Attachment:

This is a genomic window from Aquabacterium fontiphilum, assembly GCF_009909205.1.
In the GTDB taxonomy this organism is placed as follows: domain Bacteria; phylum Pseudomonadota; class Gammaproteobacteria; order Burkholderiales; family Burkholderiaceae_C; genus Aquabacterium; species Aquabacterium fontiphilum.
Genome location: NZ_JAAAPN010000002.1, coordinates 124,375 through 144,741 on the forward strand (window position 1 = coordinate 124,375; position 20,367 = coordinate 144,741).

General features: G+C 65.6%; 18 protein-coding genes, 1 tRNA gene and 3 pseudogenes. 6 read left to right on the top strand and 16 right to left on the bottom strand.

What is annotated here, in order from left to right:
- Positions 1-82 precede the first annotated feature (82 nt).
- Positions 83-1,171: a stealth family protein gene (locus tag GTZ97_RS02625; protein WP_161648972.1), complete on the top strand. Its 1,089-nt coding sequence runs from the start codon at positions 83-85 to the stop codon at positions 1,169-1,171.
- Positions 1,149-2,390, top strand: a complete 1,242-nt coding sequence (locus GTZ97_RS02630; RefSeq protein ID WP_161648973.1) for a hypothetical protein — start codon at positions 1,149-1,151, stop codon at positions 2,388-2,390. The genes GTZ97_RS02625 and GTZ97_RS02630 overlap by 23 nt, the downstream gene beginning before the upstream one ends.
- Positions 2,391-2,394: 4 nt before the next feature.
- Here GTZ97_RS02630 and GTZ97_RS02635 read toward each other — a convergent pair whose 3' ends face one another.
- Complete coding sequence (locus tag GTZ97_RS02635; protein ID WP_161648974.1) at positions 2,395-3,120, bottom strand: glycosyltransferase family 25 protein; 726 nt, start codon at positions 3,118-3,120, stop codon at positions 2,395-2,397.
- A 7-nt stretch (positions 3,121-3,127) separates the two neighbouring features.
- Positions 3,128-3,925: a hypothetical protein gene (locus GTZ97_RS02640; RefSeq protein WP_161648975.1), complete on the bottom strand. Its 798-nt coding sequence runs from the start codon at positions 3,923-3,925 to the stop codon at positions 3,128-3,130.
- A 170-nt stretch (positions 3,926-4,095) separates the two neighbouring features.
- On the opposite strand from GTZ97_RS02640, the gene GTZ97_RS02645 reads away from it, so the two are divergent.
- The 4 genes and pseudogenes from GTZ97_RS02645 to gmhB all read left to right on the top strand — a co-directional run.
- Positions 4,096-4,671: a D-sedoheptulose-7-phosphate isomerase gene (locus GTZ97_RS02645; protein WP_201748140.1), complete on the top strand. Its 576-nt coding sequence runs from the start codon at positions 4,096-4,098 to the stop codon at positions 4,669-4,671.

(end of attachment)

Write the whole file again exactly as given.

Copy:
This is a genomic window from Aquabacterium fontiphilum, assembly GCF_009909205.1.
In the GTDB taxonomy this organism is placed as follows: domain Bacteria; phylum Pseudomonadota; class Gammaproteobacteria; order Burkholderiales; family Burkholderiaceae_C; genus Aquabacterium; species Aquabacterium fontiphilum.
Genome location: NZ_JAAAPN010000002.1, coordinates 124,375 through 144,741 on the forward strand (window position 1 = coordinate 124,375; position 20,367 = coordinate 144,741).

General features: G+C 65.6%; 18 protein-coding genes, 1 tRNA gene and 3 pseudogenes. 6 read left to right on the top strand and 16 right to left on the bottom strand.

What is annotated here, in order from left to right:
- Positions 1-82 precede the first annotated feature (82 nt).
- Positions 83-1,171: a stealth family protein gene (locus tag GTZ97_RS02625; protein WP_161648972.1), complete on the top strand. Its 1,089-nt coding sequence runs from the start codon at positions 83-85 to the stop codon at positions 1,169-1,171.
- Positions 1,149-2,390, top strand: a complete 1,242-nt coding sequence (locus GTZ97_RS02630; RefSeq protein ID WP_161648973.1) for a hypothetical protein — start codon at positions 1,149-1,151, stop codon at positions 2,388-2,390. The genes GTZ97_RS02625 and GTZ97_RS02630 overlap by 23 nt, the downstream gene beginning before the upstream one ends.
- Positions 2,391-2,394: 4 nt before the next feature.
- Here GTZ97_RS02630 and GTZ97_RS02635 read toward each other — a convergent pair whose 3' ends face one another.
- Complete coding sequence (locus tag GTZ97_RS02635; protein ID WP_161648974.1) at positions 2,395-3,120, bottom strand: glycosyltransferase family 25 protein; 726 nt, start codon at positions 3,118-3,120, stop codon at positions 2,395-2,397.
- A 7-nt stretch (positions 3,121-3,127) separates the two neighbouring features.
- Positions 3,128-3,925: a hypothetical protein gene (locus GTZ97_RS02640; RefSeq protein WP_161648975.1), complete on the bottom strand. Its 798-nt coding sequence runs from the start codon at positions 3,923-3,925 to the stop codon at positions 3,128-3,130.
- A 170-nt stretch (positions 3,926-4,095) separates the two neighbouring features.
- On the opposite strand from GTZ97_RS02640, the gene GTZ97_RS02645 reads away from it, so the two are divergent.
- The 4 genes and pseudogenes from GTZ97_RS02645 to gmhB all read left to right on the top strand — a co-directional run.
- Positions 4,096-4,671: a D-sedoheptulose-7-phosphate isomerase gene (locus GTZ97_RS02645; protein WP_201748140.1), complete on the top strand. Its 576-nt coding sequence runs from the start codon at positions 4,096-4,098 to the stop codon at positions 4,669-4,671.